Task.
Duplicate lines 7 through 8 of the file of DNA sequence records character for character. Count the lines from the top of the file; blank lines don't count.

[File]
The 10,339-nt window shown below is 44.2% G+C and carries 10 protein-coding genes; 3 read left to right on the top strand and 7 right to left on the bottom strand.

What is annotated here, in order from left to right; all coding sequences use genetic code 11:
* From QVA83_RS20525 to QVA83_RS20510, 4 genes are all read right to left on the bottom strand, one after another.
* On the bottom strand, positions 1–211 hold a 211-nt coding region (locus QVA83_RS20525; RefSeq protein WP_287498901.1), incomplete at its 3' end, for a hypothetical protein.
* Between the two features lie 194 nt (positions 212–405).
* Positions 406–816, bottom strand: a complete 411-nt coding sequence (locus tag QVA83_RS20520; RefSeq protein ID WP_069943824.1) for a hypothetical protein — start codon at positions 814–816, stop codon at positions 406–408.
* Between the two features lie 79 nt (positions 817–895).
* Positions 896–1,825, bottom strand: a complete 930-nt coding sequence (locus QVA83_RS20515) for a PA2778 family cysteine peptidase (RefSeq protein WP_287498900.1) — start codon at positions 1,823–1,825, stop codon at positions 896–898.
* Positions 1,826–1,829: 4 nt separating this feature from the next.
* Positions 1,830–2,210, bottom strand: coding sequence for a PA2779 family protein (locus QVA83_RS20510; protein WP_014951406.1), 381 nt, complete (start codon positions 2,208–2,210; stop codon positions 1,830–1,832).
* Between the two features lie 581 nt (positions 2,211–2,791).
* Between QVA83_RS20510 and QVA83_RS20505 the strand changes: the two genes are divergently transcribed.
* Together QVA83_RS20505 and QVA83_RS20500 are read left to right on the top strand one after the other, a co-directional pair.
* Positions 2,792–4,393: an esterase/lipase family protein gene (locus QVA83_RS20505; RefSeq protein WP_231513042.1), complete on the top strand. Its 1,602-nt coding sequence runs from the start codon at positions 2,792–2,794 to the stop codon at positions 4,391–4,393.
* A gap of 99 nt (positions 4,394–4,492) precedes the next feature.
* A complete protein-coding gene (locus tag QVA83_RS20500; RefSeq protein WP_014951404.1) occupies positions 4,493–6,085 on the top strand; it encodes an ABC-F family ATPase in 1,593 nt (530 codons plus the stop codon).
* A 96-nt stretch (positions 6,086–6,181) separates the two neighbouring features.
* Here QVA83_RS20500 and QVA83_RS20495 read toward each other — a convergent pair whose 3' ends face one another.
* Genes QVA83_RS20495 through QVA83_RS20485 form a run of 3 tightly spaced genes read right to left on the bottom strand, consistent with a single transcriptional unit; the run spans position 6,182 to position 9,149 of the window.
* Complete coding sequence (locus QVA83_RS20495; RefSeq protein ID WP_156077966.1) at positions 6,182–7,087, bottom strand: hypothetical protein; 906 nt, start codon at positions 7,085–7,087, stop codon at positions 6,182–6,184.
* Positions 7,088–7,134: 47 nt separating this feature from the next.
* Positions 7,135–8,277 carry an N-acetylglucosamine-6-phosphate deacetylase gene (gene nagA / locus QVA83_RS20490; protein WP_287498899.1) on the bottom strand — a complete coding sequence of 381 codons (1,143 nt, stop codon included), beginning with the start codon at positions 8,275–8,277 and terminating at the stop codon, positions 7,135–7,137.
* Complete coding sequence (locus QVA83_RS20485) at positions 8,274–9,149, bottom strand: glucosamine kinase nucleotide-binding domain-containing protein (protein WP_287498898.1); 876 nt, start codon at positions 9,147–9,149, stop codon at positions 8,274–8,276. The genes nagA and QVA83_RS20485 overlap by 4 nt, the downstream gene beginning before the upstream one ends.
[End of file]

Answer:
* Between the two features lie 79 nt (positions 817–895).
* Positions 896–1,825, bottom strand: a complete 930-nt coding sequence (locus QVA83_RS20515) for a PA2778 family cysteine peptidase (RefSeq protein WP_287498900.1) — start codon at positions 1,823–1,825, stop codon at positions 896–898.